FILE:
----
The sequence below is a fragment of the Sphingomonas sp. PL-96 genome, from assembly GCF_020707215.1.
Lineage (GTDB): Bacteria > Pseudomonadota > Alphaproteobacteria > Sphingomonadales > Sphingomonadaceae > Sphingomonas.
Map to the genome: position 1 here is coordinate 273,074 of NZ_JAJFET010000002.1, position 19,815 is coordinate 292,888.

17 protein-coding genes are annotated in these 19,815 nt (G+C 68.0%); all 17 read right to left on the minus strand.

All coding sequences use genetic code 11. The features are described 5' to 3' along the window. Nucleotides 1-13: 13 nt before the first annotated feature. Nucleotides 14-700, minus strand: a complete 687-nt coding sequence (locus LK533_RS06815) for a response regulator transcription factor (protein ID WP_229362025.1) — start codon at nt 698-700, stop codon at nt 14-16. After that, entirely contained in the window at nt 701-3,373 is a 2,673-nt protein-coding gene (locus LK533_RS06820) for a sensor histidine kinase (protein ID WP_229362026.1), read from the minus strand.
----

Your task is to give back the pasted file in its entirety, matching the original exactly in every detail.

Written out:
The sequence below is a fragment of the Sphingomonas sp. PL-96 genome, from assembly GCF_020707215.1.
Lineage (GTDB): Bacteria > Pseudomonadota > Alphaproteobacteria > Sphingomonadales > Sphingomonadaceae > Sphingomonas.
Map to the genome: position 1 here is coordinate 273,074 of NZ_JAJFET010000002.1, position 19,815 is coordinate 292,888.

17 protein-coding genes are annotated in these 19,815 nt (G+C 68.0%); all 17 read right to left on the minus strand.

All coding sequences use genetic code 11. The features are described 5' to 3' along the window. Nucleotides 1-13: 13 nt before the first annotated feature. Nucleotides 14-700, minus strand: a complete 687-nt coding sequence (locus LK533_RS06815) for a response regulator transcription factor (protein ID WP_229362025.1) — start codon at nt 698-700, stop codon at nt 14-16. After that, entirely contained in the window at nt 701-3,373 is a 2,673-nt protein-coding gene (locus LK533_RS06820) for a sensor histidine kinase (protein ID WP_229362026.1), read from the minus strand.